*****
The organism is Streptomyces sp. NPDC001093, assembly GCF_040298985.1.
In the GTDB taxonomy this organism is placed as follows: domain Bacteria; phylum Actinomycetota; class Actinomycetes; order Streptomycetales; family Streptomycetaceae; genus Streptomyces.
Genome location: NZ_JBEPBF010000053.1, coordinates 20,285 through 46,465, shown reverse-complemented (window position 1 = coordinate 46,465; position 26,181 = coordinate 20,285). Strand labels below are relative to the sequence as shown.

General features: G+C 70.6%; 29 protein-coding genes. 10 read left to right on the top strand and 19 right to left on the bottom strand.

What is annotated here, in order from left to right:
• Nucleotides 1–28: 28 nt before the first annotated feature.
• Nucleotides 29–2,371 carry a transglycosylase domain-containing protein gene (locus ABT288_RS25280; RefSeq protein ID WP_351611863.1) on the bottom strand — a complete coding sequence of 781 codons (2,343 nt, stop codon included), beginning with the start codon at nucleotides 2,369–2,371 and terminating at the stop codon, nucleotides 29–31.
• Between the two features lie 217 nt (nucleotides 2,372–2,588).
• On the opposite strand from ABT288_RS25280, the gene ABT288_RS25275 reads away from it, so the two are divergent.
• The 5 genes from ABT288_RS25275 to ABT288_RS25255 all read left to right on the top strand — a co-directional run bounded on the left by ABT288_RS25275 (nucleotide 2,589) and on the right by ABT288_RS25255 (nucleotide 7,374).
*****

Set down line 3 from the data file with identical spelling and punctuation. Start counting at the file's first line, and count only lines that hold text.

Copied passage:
Genome location: NZ_JBEPBF010000053.1, coordinates 20,285 through 46,465, shown reverse-complemented (window position 1 = coordinate 46,465; position 26,181 = coordinate 20,285). Strand labels below are relative to the sequence as shown.